If you are not tracking your keywords rankings, I betcha your competitors are. Keeping an eye out on your rank trackings can let you keep an eye out if there’s any new rivalry coming up the ranks.
Tracking keywords can be done using Google Search Console. You just simply need to click on page performance, and you’ll be able to see what keywords that page is ranking for.
However take note, this is just a representation of the data. Do not rely on Google’s data alone, try using rank tracking services like RankReveal to let you uncover and hidden keywords that you are actually ranking for.
Keeping this metric in track can let you know if there are any low hanging fruits, like for example if you’re ranking number 1 but not on the snippet.
You can then optimize your content to try to get the rank snippet or simply move up the SERP results.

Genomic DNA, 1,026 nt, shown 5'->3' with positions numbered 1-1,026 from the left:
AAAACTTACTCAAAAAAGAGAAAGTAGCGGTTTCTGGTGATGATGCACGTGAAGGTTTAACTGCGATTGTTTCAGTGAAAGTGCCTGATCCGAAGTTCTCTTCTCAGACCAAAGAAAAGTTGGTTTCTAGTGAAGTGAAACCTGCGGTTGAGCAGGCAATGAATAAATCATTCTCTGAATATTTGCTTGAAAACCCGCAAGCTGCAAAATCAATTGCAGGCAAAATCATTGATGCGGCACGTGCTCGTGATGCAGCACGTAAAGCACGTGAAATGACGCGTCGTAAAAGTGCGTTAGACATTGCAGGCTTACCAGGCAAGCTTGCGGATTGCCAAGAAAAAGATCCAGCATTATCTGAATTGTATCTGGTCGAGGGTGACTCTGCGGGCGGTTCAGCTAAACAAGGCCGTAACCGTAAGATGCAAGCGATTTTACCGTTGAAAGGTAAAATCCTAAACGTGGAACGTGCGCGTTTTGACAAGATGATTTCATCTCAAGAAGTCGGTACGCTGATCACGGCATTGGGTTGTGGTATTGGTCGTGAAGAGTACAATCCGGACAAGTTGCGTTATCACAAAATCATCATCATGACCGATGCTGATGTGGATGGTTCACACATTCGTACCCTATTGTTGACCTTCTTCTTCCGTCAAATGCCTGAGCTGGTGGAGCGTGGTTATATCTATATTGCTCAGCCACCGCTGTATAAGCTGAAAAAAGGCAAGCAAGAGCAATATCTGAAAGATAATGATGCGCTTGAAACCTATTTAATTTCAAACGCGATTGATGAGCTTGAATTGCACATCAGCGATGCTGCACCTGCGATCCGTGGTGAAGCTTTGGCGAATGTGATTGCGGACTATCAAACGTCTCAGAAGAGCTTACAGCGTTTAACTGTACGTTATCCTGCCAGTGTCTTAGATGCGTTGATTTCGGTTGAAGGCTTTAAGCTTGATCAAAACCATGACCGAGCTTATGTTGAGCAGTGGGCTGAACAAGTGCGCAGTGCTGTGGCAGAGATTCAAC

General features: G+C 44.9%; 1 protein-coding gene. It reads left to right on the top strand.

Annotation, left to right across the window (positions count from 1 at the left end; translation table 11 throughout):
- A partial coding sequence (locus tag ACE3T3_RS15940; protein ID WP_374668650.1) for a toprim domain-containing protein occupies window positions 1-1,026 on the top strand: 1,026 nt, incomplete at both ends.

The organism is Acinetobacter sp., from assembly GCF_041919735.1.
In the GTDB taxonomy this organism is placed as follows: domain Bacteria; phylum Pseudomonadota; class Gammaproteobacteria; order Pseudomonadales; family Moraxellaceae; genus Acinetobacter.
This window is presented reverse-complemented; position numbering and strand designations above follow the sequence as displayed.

Better yet, you can also keep an eye on non-performing content and see how Google are perceiving them. Some tips on reoptimizing your content, make sure to look at your:
Page Engagement Metrics
Something extra that you’d want to take note for newly written content or content that you have been trying to optimize is their engagement metrics.
This includes bounce rates, time-on-site, and pages per visits which are important metrics in the post-Panda world.
The theory is simple – the more time users spend on your site, the more likely they love your content.
Lower Bounce Rate = Better Rankings
You need to have a clear understanding of the before and after of how each page is performing.
If anything, you need to look at this to even decide if it is an opportunity to put in extra effort to work on it and increase the ranking for this high-performing page.